The 4th Circuit Court of Appeals in Richmond, Virginia upheld on Thursday the block of the revised travel ban proposed by U.S. President Donald Trump, saying that it indeed discriminates on the basis of religion. This ban was a revision of an original proposal that was shot down by courts in January. While Trump revised the last time his band was rejected by a court of appeals, early reports are that this case may be sent up to the Supreme Court. The administration is still waiting on a decision by a court of appeals in Seattle, which last heard argument on May 15. A ruling in favor of the ban would improve the administration’s case in the nation’s highest court. The ban was already previously rejected by a federal judge in Hawaii as well.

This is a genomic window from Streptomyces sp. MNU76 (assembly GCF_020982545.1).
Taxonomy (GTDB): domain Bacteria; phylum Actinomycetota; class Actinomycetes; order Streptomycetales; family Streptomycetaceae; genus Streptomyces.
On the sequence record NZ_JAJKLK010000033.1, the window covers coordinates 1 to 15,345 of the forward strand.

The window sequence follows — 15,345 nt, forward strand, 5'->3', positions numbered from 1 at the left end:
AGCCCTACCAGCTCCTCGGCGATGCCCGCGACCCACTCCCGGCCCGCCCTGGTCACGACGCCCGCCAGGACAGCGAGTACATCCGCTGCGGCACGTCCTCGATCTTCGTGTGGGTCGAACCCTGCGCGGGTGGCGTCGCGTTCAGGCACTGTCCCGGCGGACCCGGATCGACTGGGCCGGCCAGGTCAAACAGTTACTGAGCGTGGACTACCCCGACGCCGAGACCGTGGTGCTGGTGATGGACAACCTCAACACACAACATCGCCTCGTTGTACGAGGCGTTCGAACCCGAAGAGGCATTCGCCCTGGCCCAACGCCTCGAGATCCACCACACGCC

This new ban involved a 90-day suspension of entry from Iran, Libya, Somalia, Sudan, Syria and Yemen. Differences from the previous ban included an omission of Iraq, a removal of a complete ban on Syrian refugees, a highlighting that each decision would be made on a case-by-case basis, and a removal of all references to religion. The defense crafted by the government also pointed to immigration law allowing the executive branch a wide berth of judgment when it comes to restricting entry to foreigners. Still, the court of appeals determined that the principle was the same as the one the first ban was based upon and upheld the block ten votes to three. In the ruling, the court said it was “unconvinced” that the order “has more to do with national security than it does with effectuating the president’s proposed Muslim ban”. Chief Judge Roger Gregory called it “an executive edict that stands to cause irreparable harm to individuals across this nation”.